A look back on a year with SpamSieve

It’s time to check in on another app I’ve been using for a year, SpamSieve. Like plenty of other people I put SpamSieve to work to help manage email. There is so much junk, so many interruptions. So, over the course of the year, how much spam has SpamSieve kicked to the curb?

SpamSieve and I got off to a rocky start. I had some issues with the initial configuration, but once I got past that, it’s been pretty hands off.

Since installation, junk messages have gone down significantly, with 95% accuracy. Since it’s been a year, I wanted to see just how much junk SpamSieve has kept me from dealing with. Surprisingly, it’s nowhere near as much as I thought. Mail is flagged as junk, but not by SpamSieve.

When I checked the SpamSieve stats, it showed that it had blocked 1800 spam messages. At first glance, 1800 messages seems pretty good. However, that’s 5 messages a day by its own measure.

I get 30 or more spam messages per day going in the Junk folder. What’s going on here? Is SpamSieve working or not? Are the stats skewed?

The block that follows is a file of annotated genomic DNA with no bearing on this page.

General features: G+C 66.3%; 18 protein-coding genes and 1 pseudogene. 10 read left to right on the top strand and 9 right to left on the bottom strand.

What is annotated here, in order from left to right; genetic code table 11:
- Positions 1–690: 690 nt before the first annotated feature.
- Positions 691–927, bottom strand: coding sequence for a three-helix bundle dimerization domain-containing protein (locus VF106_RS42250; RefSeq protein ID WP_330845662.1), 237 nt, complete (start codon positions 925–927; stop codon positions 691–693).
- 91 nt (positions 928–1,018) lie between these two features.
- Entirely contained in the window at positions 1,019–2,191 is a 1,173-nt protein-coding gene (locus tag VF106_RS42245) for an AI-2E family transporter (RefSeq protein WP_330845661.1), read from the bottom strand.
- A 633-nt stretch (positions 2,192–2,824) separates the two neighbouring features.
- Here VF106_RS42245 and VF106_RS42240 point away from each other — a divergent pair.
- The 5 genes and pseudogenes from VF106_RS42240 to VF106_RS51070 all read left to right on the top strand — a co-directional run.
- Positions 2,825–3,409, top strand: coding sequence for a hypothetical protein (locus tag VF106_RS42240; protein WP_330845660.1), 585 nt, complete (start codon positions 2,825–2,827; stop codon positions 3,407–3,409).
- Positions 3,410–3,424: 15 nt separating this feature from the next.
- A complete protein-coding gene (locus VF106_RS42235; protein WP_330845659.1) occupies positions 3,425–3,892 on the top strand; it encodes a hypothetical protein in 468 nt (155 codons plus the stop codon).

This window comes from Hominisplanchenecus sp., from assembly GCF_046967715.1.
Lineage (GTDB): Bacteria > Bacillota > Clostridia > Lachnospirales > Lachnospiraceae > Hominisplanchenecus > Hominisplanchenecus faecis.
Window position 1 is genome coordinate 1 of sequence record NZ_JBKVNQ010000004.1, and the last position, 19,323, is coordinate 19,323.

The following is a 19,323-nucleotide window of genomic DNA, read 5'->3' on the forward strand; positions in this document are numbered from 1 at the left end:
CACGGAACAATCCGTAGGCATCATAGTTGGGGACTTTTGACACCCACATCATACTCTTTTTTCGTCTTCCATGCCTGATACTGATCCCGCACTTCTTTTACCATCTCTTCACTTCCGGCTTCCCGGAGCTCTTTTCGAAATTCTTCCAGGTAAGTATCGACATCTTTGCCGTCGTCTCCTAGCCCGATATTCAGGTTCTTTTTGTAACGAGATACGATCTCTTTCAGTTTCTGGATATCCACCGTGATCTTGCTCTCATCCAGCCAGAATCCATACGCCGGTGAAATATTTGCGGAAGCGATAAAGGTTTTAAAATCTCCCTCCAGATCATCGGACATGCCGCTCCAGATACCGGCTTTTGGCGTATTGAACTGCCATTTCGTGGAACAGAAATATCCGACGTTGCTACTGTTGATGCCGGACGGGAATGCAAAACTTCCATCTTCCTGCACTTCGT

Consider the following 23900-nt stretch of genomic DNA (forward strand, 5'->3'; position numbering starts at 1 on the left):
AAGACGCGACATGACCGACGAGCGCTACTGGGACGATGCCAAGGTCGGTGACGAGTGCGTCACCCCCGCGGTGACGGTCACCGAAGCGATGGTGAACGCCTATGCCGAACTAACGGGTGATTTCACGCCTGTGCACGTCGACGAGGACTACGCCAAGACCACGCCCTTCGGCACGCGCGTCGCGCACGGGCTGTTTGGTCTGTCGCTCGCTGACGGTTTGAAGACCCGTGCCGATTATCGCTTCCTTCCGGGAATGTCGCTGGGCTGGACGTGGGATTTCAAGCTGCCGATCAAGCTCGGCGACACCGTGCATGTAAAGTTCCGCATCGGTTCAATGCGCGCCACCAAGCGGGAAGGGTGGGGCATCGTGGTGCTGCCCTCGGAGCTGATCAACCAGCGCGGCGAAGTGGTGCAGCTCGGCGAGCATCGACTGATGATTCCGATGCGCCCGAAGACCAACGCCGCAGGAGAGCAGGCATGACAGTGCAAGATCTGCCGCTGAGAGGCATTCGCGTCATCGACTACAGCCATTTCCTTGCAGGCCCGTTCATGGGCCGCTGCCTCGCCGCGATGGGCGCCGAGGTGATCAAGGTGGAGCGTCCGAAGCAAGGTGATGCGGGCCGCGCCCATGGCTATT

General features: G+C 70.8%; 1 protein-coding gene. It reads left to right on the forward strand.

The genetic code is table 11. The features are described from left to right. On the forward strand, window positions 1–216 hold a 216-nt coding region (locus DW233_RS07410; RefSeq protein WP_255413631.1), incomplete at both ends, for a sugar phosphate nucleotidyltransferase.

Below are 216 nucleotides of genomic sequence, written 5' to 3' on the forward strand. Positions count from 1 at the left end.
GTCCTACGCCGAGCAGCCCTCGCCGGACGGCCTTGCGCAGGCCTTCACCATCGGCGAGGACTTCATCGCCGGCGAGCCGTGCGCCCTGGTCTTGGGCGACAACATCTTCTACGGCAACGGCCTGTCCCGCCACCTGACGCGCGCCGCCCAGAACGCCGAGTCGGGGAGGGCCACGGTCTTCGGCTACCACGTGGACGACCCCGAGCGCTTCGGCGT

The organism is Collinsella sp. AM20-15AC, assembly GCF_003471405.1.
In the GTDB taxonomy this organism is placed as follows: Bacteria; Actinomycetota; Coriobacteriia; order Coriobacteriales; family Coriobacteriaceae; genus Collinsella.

When SpamSieve flags spam, it color codes the messages and moves it to the junk folder. These colors are degrees of “spaminess,” so you can filter and train SpamSieve. Mail doesn’t use color tagging that way.

When I looked at Junk messages, I noticed only 1 in 5 messages were color coded. That means SpamSieve didn’t process a majority of those spam messages.

Apple Mail is pretty savvy at detecting spam mail on its own. It realizes that offer from Starbucks is junk before SpamSieve has a chance to act.

If Mail is doing most of the work, is SpamSieve necessary?

At the original price point, SpamSieve was a good idea. It was a relatively inexpensive investment. Using it helps control spam and makes training missed messages easy.

However, the stats say SpamSieve isn’t doing that much. It catches the last 10-15% of mail I don’t have rules for. It’s more of a bonus, not a primary player. That’s not worth $40.

There is nothing wrong it, but it’s riding the coat tails of Mail, not leading the way. I thought it was junking mail left and right, turns out that was just as much from using the unsubscribe feature.

I’m not going to uninstall SpamSieve, but I’m not upgrading either. SpamSieve is a decent product at handling spam, but Mail is just as good. For the future, strategic rules would handle just as much as SpamSieve.

When all is said and done, I’ve learned that Mail is good at detecting spam. For the messages it misses, it’s just as easy to create a rule.

In the end, the spam is handled, so I’m happy.

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